There is a growing amount of written material regarding the use of ozone generators to improve indoor air quality. Unfortunately, much of the material makes claims and draws conclusions without substantiation or sound science. There are even some vendors which suggest that their devices have been approved by the federal government, despite the fact that there is not one agency within the federal government which has approved ozone generators for use in occupied spaces. The EPA published several documents which highlight the risks and dangers of ozone and why ozone generators should be avoided.Get more news about ozone generator,you can vist our website!
Why is Ozone Dangerous?
Ozone is a tiny molecule which is composed of three oxygen atoms. It is highly reactive which makes it an unstable and potentially toxic gas. Ground-level ozone is considered to be a major component of smog which plagues larger cities during the summertime and has been tied to a variety of potential health risks.
Health Effects of Ozone
The EPA has reported there is a variety of health effects associated with high levels of ozone. This may include decreased lung function, throat irritation, severe asthma symptoms, cough, chest pain, shortness of breath, irritation of lung tissue, and the higher sensitivity to respiratory infection. They went on to note that there were additional risk factors which can perpetuate the side effects of ozone such as undertaking activities which raise breathing rates (such as exercising indoors), certain pre-existing lung diseases, and greater duration of exposure.
4 Reasons Why You Should Avoid Air Purifiers that Produce Ozone
Not only is ozone potentially dangerous to your health, it may not even work at all. Below are four reasons why you should never use an air purifier that produces ozone.
Ozone Generators May Not Work at All
Some manufacturers suggest that ozone will render nearly every chemical contaminant in the home harmless by producing a chemical reaction. This is incredibly misleading because a thorough review of scientific research has shown that in order for many of the dangerous chemicals found indoors to be eliminated the chemical reaction process may take months or even years. Other studies have also (PDF) noted that ozone cannot effectively remove carbon monoxide or from outside. If used at concentrations that do not exceed public health standards, ozone applied to indoor air pollution does not effectively remove viruses, mold, bacteria, or other biological pollutants.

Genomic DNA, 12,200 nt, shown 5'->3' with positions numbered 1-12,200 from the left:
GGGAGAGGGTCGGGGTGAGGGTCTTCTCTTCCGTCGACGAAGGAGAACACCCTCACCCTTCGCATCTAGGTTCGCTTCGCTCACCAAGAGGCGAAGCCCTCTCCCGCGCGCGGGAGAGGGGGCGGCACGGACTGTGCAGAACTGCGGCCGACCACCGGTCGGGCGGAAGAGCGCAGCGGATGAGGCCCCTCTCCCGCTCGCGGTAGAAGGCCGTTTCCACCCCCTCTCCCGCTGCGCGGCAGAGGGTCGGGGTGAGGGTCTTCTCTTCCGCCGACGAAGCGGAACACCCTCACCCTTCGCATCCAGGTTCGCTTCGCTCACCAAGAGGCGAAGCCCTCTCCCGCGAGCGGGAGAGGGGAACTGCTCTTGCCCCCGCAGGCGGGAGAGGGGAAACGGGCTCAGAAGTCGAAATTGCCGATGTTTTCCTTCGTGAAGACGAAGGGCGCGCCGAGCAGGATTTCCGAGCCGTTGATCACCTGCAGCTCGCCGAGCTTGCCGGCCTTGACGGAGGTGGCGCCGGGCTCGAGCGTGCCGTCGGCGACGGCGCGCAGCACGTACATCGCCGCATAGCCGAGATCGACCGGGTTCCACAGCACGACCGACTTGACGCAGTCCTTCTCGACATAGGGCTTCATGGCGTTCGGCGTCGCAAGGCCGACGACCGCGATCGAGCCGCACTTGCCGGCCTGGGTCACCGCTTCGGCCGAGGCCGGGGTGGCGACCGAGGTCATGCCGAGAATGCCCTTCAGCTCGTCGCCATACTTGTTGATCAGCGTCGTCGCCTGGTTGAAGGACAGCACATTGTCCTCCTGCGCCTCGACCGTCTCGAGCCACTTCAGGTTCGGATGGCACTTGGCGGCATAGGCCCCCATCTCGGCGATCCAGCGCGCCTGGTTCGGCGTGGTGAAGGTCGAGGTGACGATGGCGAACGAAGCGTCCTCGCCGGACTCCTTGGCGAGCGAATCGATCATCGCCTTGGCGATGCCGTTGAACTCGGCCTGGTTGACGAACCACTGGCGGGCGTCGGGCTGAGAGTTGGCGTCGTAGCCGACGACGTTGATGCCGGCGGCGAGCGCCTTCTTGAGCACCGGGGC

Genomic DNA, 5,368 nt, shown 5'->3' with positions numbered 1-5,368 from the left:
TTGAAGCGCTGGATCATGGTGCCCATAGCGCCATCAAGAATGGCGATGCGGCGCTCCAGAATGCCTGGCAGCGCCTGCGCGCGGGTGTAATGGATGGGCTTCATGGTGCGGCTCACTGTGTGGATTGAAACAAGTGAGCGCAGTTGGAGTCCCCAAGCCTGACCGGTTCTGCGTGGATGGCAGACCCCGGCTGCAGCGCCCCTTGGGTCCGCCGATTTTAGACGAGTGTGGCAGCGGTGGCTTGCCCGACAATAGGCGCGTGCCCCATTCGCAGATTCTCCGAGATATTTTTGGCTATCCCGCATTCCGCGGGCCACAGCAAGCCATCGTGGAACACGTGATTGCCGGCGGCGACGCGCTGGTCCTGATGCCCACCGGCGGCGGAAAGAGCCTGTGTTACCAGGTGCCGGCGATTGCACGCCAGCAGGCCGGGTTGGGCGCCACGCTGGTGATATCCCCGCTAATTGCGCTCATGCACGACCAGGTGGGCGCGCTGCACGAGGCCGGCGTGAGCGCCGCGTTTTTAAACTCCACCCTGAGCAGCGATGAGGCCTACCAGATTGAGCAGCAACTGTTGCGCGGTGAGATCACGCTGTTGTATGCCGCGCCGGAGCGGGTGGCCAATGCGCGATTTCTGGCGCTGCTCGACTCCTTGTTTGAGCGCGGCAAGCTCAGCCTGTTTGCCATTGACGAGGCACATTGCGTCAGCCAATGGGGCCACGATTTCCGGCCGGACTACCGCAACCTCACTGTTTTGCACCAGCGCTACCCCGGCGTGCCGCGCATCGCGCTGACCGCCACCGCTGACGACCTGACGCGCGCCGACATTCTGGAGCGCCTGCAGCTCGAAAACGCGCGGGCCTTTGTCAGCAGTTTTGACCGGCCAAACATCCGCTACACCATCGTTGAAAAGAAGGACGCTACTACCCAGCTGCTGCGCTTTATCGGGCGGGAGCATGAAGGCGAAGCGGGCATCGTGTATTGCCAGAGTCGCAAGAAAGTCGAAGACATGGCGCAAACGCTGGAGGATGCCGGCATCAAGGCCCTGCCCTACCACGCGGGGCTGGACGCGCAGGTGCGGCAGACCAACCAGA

The Chemical Reaction Can Be Dangerous
Even if ozone generators were proven to be effective at eliminating these chemicals, there are certain side effects everyone must be aware of. Many of the chemicals ozone reacts to results in a variety of harmful by-products. For example, when ozone was mixed with chemicals from new carpet in a laboratory setting, the ozone reduced many of the chemicals but created a variety of dangerous organic chemicals in the air. While the target chemicals were reduced, the dangerous byproducts rendered the process moved.
Ozone Generators Do Not Remove Particulates
A third factor to consider when looking at ozone generators is that they do not remove particulates such as dust or pollen from the air. This includes the particles which are primarily responsible for allergic reactions. To combat this, some ozone generators include an ionizer which disperses negatively charged ions into the air. In recent analysis’s, this process was found to be less competent in the removal of air-borne molecules of dust, smoke, pollen, and mold spores than HEPA filters and electrostatic precipitators.
It Is Impossible to Predict Exposure Levels
The EPA notes that it is increasingly difficult to determine the actual concentration of ozone produced by an ozone generator because so many different factors come into play. Concentrations will be higher if more powerful devices used in smaller spaces. Whether or not the interior doors are closed rather than open will affect concentrations as well. Additional factors which affect concentration levels include how many materials and furnishings are in the room to react with ozone, the level of outdoor air ventilation, and the proximity of a person to the ozone generating device.